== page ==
4. 'In the Cut' (2003) was a movie with an edge: a series of murders were investigated whilst the main character, Frannie, was having an affair with the detective of the case, Malloy, who grew more suspect as time went on. Who played Frannie and Malloy respectively?

Answer: Meg Ryan & Mark Ruffalo

Malik24 edges in that 'In the Cut' was produced by Nicole Kidman and Jane Campion, and this was, in fact, Nicole Kidman's producing debut. 'In the Cut' was based on a novel of the same name by Susanna Moore, and it was, sadly, not too-well received by critics in general (although, I always barrack for the underdog, myself.). On the plus side, it made more in the box office than it cost ($12,000,000).
5. The Buster Sword, a blade with a huge cutting edge, was used by emotionally challenged hero Cloud Strife and was visually impressive. In which of these video games initially released by Square for the PSX in 1997 - which really didn't live up to its name - did the Buster Sword feature?

Answer: Final Fantasy VII

Malik24 imparts that the 'Final Fantasy' series is the gift that just keeps giving us sharp titles. Although, some might argue the sharpness has dulled in some of the later editions - nevertheless, 'Final Fantasy VII' was one of the most popular amongst fans of the series, and is an RPG set in a stylish world which features a conflict of technological and natural themes, with a villain pulling the strings from afar.

The Buster Sword is Cloud Strife's (the main character) signature weapon. He obtained this weapon from a friend in difficult circumstances, and always keeps the weapon with him, despite obtaining better ones within the game.
6. Other than being a sharp implement, which of these types of transport is a cutter?

Answer: Boat

Malik24 cuts the tension, notifying us that a cutter is a small-medium sized sailboat often used by those who exert authority, for example coastal guards. A cutter can also be used to ferry passengers from a larger boat to the land. Variations of the cutter include the pulling cutter, the pilot cutter and even a rowing cutter.
7. 'Cutting Edge' was a continuing TV series first broadcast on UK's Channel 4 in 1990. Within which of these domains did 'Cutting Edge' primarily apply its razor sharp insights to?

Answer: Political and social issues

Malik24 cuts to the chase, telling us that 'Cutting Edge' broadcast several one-off documentaries which focused on both joyous and sad stories. One sad case included the coverage of Katie Piper (2009), a burns victim which featured the inspirational story of a young woman who had been attacked with acid and still stood up and stood proud. A documentary on 'My Big Fat Gypsy Wedding' also spawned a popular new series of the same name, following gypsy and traveller brides as they plan their wedding days (often with impractically huge dresses).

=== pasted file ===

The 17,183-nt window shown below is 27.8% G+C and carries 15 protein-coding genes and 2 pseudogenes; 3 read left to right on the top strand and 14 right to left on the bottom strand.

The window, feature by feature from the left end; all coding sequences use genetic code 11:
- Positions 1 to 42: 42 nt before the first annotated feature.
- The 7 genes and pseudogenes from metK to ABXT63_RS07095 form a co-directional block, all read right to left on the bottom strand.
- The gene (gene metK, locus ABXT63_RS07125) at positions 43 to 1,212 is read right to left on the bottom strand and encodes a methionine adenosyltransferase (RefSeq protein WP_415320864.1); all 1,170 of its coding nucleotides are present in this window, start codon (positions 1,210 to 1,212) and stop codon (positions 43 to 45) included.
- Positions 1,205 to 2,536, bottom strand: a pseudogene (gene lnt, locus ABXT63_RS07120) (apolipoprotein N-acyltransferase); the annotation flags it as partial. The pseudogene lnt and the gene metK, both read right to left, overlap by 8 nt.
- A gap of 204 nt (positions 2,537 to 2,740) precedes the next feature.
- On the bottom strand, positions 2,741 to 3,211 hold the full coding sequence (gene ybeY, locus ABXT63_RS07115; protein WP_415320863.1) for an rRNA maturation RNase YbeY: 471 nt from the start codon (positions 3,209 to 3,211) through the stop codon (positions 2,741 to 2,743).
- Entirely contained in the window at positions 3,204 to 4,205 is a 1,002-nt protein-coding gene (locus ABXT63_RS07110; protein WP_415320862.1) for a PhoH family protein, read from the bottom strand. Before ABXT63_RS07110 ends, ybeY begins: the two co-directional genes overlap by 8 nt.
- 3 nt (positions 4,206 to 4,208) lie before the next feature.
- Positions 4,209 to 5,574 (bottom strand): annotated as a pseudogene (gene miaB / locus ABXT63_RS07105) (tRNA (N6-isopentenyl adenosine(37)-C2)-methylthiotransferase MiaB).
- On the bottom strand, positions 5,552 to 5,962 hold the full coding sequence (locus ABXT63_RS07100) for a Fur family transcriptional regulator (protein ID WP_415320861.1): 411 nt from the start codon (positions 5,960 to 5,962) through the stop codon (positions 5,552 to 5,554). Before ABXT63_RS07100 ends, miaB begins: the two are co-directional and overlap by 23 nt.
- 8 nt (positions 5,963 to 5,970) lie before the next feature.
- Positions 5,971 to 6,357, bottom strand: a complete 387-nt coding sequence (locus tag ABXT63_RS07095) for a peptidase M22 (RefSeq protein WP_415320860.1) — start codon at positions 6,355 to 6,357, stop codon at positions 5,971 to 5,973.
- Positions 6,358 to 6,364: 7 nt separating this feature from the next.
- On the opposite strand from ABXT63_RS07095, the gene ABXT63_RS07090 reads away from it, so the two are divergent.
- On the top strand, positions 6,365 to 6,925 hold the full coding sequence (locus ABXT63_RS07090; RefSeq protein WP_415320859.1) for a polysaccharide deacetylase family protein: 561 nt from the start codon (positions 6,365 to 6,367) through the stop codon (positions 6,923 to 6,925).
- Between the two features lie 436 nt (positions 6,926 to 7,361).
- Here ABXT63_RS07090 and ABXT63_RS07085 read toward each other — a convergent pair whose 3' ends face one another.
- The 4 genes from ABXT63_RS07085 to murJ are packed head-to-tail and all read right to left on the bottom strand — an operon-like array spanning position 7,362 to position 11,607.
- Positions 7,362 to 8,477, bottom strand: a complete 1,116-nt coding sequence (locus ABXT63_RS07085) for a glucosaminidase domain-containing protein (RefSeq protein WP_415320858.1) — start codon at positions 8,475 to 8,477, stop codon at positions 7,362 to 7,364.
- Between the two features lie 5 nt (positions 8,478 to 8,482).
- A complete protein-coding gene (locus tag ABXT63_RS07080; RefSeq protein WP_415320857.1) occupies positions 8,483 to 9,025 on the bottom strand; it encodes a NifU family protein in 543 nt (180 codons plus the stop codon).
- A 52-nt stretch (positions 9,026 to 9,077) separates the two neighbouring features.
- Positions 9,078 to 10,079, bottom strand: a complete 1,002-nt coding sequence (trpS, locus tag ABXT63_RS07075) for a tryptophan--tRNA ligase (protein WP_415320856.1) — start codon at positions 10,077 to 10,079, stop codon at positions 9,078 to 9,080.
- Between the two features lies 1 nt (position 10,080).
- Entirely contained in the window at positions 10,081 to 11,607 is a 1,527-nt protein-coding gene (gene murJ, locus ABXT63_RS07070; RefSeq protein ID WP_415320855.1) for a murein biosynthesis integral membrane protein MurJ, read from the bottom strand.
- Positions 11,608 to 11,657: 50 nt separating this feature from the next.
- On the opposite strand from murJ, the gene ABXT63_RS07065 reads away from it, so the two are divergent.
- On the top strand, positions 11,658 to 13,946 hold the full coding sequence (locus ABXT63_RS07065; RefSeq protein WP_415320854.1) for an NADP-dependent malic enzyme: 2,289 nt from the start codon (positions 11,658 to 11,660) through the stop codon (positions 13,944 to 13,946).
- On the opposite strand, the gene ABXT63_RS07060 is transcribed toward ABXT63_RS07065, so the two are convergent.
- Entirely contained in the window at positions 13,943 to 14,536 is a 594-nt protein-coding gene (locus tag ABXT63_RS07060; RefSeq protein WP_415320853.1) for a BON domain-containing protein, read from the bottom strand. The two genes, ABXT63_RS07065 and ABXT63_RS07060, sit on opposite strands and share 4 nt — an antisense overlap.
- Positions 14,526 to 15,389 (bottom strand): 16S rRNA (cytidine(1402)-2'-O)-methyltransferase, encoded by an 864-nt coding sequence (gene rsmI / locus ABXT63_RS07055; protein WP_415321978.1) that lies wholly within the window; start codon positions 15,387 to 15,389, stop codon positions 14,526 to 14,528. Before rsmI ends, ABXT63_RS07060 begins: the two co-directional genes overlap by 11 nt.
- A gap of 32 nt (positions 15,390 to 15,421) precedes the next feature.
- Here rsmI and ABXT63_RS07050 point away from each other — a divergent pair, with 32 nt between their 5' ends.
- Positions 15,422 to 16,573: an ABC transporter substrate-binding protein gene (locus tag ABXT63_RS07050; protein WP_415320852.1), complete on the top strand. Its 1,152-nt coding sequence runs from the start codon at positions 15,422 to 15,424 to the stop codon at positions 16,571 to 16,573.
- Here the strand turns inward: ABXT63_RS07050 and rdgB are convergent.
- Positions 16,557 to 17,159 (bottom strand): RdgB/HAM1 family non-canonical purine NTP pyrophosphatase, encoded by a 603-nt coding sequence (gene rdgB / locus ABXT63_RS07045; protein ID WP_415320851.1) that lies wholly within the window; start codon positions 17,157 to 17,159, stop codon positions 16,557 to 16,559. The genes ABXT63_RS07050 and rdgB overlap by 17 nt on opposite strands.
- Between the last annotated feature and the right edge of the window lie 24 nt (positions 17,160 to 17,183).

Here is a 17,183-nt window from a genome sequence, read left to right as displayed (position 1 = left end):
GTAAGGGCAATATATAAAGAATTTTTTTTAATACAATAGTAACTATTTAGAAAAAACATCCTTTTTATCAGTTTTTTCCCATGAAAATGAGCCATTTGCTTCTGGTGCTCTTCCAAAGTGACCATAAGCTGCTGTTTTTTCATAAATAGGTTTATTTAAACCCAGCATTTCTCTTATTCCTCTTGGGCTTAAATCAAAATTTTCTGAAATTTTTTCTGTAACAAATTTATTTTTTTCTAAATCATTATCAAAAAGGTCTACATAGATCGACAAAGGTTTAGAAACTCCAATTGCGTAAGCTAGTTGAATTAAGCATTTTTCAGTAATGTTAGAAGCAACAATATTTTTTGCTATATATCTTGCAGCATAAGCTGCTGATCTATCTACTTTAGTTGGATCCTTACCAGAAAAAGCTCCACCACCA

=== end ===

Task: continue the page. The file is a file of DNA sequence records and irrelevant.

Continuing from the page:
8. If something is said to be cutting edge idiomatically, for example within 'cutting edge' technology, then which of these answers best describes its meaning?

Answer: At the position of greatest advantage or advancement

Malik24 cuts in, stating that 'cutting edge' is also synonymous with 'state of the art' - the highest point of development or achievement, particularly technologically, achieved at any one time. For example, "That company's mobile phone technology is cutting edge". Of course, a cutting edge can be the edge of a blade, which would be highly likely to lacerate the skin if applied to its surface, but that is not idiomatic.
9. Keeping the quiz title in mind, which of these marine animals of the order 'Sepiida' is able to change its skin colour at will, giving it the title 'chameleon of the sea'?

Answer: Cuttlefish

Malik24 dices dismay, informing us that the cuttlefish changes colour both to communicate with other cuttlefish and to camouflage themselves from predators. They have sacs of pigments which can be crushed by muscles when necessary - this pigment causes the change in colour perception. Oddly, the cuttlefish has a 'W' shaped pupil, and perhaps ironically cannot see colour despite their ability to change it at will.

The cuttlefish is also said to be one of the most intelligent invertebrates - what a cutting edge fish.
10. The rather gruesome phrase 'cut off the nose to spite the face' can be traced back to an incident that occurred somewhere around 870 AD in which a Mother Superior, Aebbe the Younger, in Scotland did just that to save her virginity from raiders. Who were these raiders?

Answer: Vikings

Tazman6619 cuts up a dish of extra facts, informing us that the exact details of the incident are somewhat disputed but the basic story in all accounts is the same. Basically, the Mother Superior is said to have gathered her nuns together when either Viking pirates (or possibly Danish) landed in Scotland. To save her virginity, she cut off her nose and upper lip and encouraged her nuns to do the same. All followed suit and were spared by the pirates who were disgusted by the sight. In some accounts they were then burned to death by the pirates, but in others she survived beyond the incident.

Phrases.org says the phrase has come to mean to "disadvantage yourself in order to do harm to an adversary." Someone very bitter might engage in such behaviour!
Source: Author malik24

This quiz was reviewed by FunTrivia editor Exit10 before going online.